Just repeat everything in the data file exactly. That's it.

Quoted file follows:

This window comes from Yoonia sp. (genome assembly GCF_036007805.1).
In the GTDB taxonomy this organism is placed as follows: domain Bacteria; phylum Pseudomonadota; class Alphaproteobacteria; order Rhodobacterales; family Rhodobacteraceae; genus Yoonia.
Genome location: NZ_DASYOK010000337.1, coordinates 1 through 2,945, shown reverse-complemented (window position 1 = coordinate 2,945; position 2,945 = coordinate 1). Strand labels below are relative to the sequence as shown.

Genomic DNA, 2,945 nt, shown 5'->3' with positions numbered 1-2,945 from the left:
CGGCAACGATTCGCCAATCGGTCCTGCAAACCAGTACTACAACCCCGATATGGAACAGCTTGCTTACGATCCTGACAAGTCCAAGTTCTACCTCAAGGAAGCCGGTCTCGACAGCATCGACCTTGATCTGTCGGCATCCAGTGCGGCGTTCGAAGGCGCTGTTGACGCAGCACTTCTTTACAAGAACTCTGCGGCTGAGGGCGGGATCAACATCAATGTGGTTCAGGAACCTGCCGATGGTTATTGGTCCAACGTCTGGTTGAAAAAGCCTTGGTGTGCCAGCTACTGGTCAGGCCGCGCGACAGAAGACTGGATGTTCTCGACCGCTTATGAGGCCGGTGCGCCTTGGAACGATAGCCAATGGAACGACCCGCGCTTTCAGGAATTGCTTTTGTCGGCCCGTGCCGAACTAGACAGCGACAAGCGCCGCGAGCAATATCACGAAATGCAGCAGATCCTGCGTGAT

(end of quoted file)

This window comes from Yoonia sp. (genome assembly GCF_036007805.1).
In the GTDB taxonomy this organism is placed as follows: domain Bacteria; phylum Pseudomonadota; class Alphaproteobacteria; order Rhodobacterales; family Rhodobacteraceae; genus Yoonia.
Genome location: NZ_DASYOK010000337.1, coordinates 1 through 2,945, shown reverse-complemented (window position 1 = coordinate 2,945; position 2,945 = coordinate 1). Strand labels below are relative to the sequence as shown.

Genomic DNA, 2,945 nt, shown 5'->3' with positions numbered 1-2,945 from the left:
CGGCAACGATTCGCCAATCGGTCCTGCAAACCAGTACTACAACCCCGATATGGAACAGCTTGCTTACGATCCTGACAAGTCCAAGTTCTACCTCAAGGAAGCCGGTCTCGACAGCATCGACCTTGATCTGTCGGCATCCAGTGCGGCGTTCGAAGGCGCTGTTGACGCAGCACTTCTTTACAAGAACTCTGCGGCTGAGGGCGGGATCAACATCAATGTGGTTCAGGAACCTGCCGATGGTTATTGGTCCAACGTCTGGTTGAAAAAGCCTTGGTGTGCCAGCTACTGGTCAGGCCGCGCGACAGAAGACTGGATGTTCTCGACCGCTTATGAGGCCGGTGCGCCTTGGAACGATAGCCAATGGAACGACCCGCGCTTTCAGGAATTGCTTTTGTCGGCCCGTGCCGAACTAGACAGCGACAAGCGCCGCGAGCAATATCACGAAATGCAGCAGATCCTGCGTGAT